“Let’s start at the very beginning, a very good place to start…” Julie Andrews sang Rodgers and Hammerstein’s famous line in The Sound of Music. And that’s good advice.
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Genesis 1 and 2 bear a disproportionate influence on our understanding of our world because they show us the way God made it – before human sin even existed. They show us the way things ought to be. They show how the world was originally made, and they show how we as humanity would glorify God in such a world. This means that – if we want to understand fully the world we live in – then we need to start reading our Bibles at the very beginning.
If someone is investigating Christianity, I – as do many Christians – commonly suggest he or she start with the gospel of John, to get a picture of who Jesus is. And there’s nothing wrong with that, even by Rodgers and Hammerstein’s famous dictum. After all, Revelation 21:6 and 22:13 tell us that Christ is the Alpha and Omega, the beginning and the end. The supremacy of Christ is the ballgame – the author of the book of Hebrews will give quarter to nothing else.
Yet Christ came to make all things new, to make it such that not one of God’s plans has failed. And that includes God’s plan for the very creation itself, of which humanity is the capstone. So in another sense, to understand it all, we have to start the narrative at the very beginning – Genesis 1, what God planned for this world to be. And there we find vocation:
Then God said, “Let us make man in our image, after our likeness. And let them have dominion over the fish of the sea and over the birds of the heavens and over the livestock and over all the earth and over every creeping thing that creeps on the earth.” So God created man in his own image, in the image of God he created him; male and female he created them. And God blessed them. And God said to them, “Be fruitful and multiply and fill the earth and subdue it, and have dominion over the fish of the sea and over the birds of the heavens and over every living thing that moves on the earth.”(Genesis 1:26–28, ESV)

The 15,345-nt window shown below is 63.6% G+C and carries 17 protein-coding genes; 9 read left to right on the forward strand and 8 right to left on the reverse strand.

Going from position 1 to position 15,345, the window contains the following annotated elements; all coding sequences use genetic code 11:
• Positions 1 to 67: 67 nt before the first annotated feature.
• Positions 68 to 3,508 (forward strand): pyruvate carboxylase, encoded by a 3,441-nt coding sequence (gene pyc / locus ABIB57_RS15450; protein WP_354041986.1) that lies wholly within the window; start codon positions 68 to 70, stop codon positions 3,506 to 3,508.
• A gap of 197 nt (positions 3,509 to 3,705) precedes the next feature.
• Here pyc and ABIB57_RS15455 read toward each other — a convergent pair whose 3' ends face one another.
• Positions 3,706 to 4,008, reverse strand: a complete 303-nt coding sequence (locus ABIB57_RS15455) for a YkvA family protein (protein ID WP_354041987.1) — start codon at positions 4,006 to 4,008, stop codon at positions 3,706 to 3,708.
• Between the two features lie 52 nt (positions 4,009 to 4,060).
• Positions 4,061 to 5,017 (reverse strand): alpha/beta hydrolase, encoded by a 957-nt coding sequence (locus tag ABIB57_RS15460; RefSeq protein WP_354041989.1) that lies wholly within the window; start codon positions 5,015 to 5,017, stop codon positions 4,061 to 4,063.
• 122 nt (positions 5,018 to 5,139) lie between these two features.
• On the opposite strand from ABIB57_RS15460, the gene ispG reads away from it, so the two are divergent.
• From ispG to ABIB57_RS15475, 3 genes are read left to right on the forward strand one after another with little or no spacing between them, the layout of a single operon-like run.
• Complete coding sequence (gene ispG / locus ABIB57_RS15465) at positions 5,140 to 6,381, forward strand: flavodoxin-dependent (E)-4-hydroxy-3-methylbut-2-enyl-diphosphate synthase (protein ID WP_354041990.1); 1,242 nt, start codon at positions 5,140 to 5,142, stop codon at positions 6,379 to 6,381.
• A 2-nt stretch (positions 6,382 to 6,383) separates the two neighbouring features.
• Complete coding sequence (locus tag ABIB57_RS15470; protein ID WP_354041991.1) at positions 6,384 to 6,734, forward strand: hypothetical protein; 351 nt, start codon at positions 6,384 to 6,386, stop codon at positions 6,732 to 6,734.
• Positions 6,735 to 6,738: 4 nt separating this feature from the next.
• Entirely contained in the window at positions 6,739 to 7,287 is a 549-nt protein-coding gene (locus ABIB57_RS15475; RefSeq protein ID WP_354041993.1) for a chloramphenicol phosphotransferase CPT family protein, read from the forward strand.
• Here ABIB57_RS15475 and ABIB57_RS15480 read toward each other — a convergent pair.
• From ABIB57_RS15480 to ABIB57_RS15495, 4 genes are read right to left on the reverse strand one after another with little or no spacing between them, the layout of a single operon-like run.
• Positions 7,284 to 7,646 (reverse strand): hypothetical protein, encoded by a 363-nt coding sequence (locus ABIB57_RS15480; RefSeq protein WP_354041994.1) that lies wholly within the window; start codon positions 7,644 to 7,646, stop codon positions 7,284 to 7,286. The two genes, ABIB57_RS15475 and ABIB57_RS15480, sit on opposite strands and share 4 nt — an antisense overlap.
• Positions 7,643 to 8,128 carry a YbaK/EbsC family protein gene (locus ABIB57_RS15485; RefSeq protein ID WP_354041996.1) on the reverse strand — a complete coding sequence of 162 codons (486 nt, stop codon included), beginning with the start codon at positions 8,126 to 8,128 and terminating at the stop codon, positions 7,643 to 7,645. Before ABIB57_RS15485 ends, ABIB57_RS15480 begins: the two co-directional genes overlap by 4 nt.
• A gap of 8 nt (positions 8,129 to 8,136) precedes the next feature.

God’s purposes for humanity are tied up with his purposes for the entire world, and they arc even more widely than the redemption of sinners (as hard as that is to fathom, given the majesty of God’s grace in sin forgiven). We exist for God’s glory, and his mission on our lives as a collective human race is summed up in these twin commands, to fill the earth and subdue it. This is the seed of all vocation in the Bible: filling the earth – the home, the vocation of child rearing – and subduing it – the outside, the vocation of the workplace. Those are still the activities of the day, just with far more specialization and specificity. The one who raises children helps fill the earth, and the one who goes to work subdues some tiny aspect of it. And both shape culture in some small sphere.
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CS Lewis observed in “Learning in Wartime,” his sermon during autumn 1939, “Before I became a Christian I do not think I fully realized that one’s life, after conversion, would inevitably consist in doing most of the same things one had been doing before: one hopes, in a new spirit, but still the same things.” These things are working, having children, as Lewis notes (and defends), developing culture. And they are not window dressing on the Titanic. Instead, they are the stuff of the mission of God for humanity on the earth from the very beginning.